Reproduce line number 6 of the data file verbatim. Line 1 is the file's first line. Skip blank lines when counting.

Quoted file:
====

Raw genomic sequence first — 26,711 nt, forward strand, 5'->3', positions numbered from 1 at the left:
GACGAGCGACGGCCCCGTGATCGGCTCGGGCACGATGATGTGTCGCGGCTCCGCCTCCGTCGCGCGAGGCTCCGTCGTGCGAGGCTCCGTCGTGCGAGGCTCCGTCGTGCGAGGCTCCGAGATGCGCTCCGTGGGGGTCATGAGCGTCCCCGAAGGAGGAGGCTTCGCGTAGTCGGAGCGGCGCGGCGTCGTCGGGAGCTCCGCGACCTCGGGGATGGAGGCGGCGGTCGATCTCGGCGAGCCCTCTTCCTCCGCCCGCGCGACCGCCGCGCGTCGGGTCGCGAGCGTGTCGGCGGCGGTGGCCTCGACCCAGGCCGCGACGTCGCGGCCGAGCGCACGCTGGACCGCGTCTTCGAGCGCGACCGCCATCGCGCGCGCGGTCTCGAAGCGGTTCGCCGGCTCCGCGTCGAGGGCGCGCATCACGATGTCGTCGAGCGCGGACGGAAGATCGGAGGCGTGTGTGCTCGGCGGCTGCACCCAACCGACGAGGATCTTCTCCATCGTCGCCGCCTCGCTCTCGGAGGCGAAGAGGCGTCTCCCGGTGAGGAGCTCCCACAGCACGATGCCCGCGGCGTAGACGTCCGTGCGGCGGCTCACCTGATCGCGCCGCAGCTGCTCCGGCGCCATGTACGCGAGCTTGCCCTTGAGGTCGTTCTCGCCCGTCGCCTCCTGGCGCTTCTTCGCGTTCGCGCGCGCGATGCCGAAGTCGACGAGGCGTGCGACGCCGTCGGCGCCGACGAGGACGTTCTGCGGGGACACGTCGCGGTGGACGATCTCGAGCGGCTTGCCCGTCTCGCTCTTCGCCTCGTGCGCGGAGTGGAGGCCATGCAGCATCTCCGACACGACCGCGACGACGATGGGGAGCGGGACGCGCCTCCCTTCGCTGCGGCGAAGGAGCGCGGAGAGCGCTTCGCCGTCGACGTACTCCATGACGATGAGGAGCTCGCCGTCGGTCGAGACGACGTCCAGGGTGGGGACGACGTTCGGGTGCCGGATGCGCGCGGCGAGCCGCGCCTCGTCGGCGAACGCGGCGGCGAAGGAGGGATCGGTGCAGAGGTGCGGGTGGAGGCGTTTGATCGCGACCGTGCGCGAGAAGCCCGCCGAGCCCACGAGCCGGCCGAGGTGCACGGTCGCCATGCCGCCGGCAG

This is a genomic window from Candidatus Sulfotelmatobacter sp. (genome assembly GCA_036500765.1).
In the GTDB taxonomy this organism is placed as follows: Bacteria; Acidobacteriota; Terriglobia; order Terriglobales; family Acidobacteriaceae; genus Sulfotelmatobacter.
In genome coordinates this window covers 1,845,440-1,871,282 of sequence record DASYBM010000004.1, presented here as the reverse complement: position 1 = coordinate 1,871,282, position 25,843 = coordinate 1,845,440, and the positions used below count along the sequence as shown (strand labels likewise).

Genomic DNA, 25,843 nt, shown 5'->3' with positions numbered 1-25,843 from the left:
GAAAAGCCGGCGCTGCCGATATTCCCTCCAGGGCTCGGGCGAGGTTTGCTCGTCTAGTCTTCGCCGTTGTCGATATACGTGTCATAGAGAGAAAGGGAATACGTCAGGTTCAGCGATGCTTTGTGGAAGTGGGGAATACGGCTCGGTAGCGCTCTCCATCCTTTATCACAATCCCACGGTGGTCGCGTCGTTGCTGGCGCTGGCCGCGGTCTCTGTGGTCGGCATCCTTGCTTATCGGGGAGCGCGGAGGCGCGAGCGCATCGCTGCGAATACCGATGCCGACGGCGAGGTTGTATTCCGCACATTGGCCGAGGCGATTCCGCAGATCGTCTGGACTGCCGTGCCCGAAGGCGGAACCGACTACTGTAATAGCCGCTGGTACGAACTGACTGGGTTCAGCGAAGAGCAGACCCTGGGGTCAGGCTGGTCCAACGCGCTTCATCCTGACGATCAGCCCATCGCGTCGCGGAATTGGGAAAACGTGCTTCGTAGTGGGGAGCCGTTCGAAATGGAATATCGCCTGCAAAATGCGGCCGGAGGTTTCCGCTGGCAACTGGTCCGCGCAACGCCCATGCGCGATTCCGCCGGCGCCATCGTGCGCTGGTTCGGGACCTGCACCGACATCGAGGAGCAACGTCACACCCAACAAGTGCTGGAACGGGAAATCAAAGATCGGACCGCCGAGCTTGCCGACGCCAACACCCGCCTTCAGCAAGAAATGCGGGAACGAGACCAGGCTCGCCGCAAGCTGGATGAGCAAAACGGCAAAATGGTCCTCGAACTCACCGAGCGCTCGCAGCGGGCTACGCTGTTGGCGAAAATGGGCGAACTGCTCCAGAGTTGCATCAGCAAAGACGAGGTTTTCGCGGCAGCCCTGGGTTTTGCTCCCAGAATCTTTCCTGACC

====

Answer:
Genomic DNA, 25,843 nt, shown 5'->3' with positions numbered 1-25,843 from the left: